The city's budget for the 2012 fiscal year was recently released, and it seems that there will be no big surprises.
However, a number of changes will take place—many of them foreseen by developments this year, especially with the elimination of redevelopment agencies throughout the state.
Here's a look at where the city will be spending its money, what got cut and what got saved in the budget:
The city is expecting revenues to be $32.6 million and expenditures to be $32.5 million, which means the city will be operating with a surplus.
The most significant cut to the city's revenues will be $457,000 that would have been used to pay for the administrative support needed to run the city's redevelopment agency. The city will be eliminating a part-time senior planner position, which was previously paid for with redevelopment funds and will reduce expenses by $65,000. The $40,000 in funding for over-the-counter plan check services will be cut.
On the other hand, the city has made some significant changes to either add or save certain services. With COPS funding restored, the city was able to hire an additional traffic safety police officer. The city was able to save $80,000 by not holding an election last November. All of the council members who were up for re-election ran unopposed. The city attorney's office saved the city $30,000 by agreeing not to outsource certain legal expenses. The city was able to knock off $378,000 by paying off debt for remodeling City Hall.
The city will also be purchasing three new marked police cars for the Police Department.
Also, the city has reorganized its personnel with the following changes:
- added an assistant city manager position
- eliminated the circulation services manager position
- added 2,400 part-time hours to the library budget
- added a part-time site manager for the homework center
- eliminated the senior services manager position
- eliminated two part-time clerical positions
- added an accounting, customer service representative position
Like most cities, San Bruno has a number of reserve and special funds set up outside of the general fund so that certain ongoing projects get dedicated money allocated to them each year. Here, those special funds include the water enterprise fund, wastewater enterprise fund, stormwater fund and San Bruno Cable TV fund, as well as others.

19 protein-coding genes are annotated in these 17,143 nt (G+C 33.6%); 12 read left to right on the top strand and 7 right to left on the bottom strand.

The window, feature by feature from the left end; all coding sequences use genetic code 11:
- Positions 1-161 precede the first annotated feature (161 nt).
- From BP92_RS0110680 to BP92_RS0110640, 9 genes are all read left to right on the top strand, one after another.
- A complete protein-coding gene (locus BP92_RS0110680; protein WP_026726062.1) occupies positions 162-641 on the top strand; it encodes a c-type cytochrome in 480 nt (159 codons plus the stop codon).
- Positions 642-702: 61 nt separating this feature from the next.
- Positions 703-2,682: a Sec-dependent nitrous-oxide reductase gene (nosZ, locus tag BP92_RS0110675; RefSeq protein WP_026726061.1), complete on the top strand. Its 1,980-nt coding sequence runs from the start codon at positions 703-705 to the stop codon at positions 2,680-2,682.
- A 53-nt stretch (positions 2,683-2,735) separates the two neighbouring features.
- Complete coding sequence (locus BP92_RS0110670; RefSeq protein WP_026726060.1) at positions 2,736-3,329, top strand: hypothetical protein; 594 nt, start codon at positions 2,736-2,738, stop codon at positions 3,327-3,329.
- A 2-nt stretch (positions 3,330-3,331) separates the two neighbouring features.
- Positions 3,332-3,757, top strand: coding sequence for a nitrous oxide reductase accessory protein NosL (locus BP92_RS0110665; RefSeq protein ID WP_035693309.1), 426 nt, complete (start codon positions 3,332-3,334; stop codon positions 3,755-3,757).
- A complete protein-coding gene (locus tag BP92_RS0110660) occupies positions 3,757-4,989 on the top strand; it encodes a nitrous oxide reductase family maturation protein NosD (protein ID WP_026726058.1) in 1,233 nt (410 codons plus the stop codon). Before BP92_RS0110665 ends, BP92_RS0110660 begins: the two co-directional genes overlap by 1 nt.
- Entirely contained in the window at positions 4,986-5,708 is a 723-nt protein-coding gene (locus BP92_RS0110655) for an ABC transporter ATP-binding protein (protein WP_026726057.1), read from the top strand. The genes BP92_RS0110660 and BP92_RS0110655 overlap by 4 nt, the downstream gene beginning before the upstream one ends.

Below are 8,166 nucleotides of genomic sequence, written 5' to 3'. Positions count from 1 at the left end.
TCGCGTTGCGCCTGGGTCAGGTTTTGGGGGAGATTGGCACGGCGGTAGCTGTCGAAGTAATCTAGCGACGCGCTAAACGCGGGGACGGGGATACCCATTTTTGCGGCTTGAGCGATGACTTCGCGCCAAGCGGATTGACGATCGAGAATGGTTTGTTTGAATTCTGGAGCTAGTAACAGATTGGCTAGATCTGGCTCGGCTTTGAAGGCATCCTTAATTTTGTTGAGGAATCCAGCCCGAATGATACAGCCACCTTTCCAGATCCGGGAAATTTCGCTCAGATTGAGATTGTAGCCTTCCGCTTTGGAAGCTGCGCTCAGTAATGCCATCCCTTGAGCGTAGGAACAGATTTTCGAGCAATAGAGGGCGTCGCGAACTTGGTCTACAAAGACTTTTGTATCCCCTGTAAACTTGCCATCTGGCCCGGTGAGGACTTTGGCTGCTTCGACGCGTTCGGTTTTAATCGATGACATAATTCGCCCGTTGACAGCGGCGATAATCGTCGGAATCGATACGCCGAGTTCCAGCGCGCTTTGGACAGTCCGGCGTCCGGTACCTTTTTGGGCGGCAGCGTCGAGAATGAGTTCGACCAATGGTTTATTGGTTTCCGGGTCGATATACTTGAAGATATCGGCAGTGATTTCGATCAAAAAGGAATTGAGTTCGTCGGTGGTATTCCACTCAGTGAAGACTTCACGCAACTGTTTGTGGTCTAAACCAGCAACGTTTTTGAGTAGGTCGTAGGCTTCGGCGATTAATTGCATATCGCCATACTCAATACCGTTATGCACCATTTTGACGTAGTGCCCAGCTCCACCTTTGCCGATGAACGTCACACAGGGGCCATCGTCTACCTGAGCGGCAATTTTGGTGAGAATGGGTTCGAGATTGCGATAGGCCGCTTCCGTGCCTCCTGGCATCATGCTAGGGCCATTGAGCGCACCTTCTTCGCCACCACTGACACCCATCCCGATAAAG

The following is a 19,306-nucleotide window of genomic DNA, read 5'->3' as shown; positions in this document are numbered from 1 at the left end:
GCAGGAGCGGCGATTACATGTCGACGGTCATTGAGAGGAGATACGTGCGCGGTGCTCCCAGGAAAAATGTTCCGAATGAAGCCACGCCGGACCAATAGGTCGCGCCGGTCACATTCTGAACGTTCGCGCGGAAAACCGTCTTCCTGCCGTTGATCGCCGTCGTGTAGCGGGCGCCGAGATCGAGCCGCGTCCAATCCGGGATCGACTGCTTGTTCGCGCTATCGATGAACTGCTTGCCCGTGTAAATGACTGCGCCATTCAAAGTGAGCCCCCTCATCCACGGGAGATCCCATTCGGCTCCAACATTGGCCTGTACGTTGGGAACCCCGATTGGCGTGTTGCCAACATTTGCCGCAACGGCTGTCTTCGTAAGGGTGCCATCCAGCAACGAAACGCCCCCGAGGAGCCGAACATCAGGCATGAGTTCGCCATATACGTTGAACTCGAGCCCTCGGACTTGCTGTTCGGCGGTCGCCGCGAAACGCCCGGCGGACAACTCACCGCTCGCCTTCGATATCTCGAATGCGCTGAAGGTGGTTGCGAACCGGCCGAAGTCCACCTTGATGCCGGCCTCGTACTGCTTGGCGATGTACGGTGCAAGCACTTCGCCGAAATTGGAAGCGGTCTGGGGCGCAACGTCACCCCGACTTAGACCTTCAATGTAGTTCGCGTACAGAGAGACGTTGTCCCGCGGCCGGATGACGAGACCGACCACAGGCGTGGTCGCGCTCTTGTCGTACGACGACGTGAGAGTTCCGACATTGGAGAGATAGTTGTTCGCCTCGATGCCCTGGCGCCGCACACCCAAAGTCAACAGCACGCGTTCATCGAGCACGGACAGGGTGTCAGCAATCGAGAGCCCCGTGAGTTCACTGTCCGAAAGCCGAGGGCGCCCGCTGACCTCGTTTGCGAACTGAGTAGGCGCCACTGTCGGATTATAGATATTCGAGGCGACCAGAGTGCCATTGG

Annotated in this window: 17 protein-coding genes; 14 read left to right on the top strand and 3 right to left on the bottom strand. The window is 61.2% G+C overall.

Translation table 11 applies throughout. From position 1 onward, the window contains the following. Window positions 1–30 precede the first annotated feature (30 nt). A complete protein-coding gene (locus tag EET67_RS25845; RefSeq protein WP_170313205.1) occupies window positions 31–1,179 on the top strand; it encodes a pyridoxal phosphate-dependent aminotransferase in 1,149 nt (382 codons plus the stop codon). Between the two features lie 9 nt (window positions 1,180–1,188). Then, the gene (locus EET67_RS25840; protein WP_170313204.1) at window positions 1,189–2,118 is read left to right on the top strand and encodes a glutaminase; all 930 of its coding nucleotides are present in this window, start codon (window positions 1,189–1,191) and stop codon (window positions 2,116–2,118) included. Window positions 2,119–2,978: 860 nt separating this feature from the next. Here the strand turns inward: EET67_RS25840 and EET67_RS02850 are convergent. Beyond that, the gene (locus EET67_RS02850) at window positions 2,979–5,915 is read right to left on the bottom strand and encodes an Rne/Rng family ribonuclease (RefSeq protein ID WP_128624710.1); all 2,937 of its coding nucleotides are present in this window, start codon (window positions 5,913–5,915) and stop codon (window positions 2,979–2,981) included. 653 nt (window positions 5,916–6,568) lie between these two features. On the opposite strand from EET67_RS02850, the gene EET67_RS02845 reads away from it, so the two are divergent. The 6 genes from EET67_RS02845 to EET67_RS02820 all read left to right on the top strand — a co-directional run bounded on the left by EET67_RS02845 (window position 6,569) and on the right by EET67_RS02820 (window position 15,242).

For the water enterprise fund, revenues are expected to be $11.2 million, a $370,900 increase from the 2011 fiscal year because of the by the City Council.
For the same reasons, revenues for the wastewater enterprise fund will increase to $12 million—a $806,354 increase from the 2011 fiscal year.
The city plans to spend $531,238 to maintain storm drains and for street sweeping.
Revenues for San Bruno Cable TV are expected to decrease by 10 percent to $10 million, which is one of the reasons why a rate increase is going to be considered in the fall. The cable fund will see a $70,000 savings for not filling the cable director position, which .
According to the city budget report, cable TV customers continue to decline while San Bruno Cable has seen a slight increase in Internet, phone and business customers.
Also, while many people have the anticipation that the city will be distributing the $70 million from the PG&E settlement soon, the budget doesn't include that money. It will take nine months to a year to set up a nonprofit organization that will handle those funds, and until then the money has been invested in U.S. Treasury bonds that are generating a small amount of interest.
The city has instead budgeted for $5,368,159 in expenses related to the recovery of the Crestmoor neighborhood, all of which will be reimbursed through the $50 milllion trust fund PG&E set up with the city.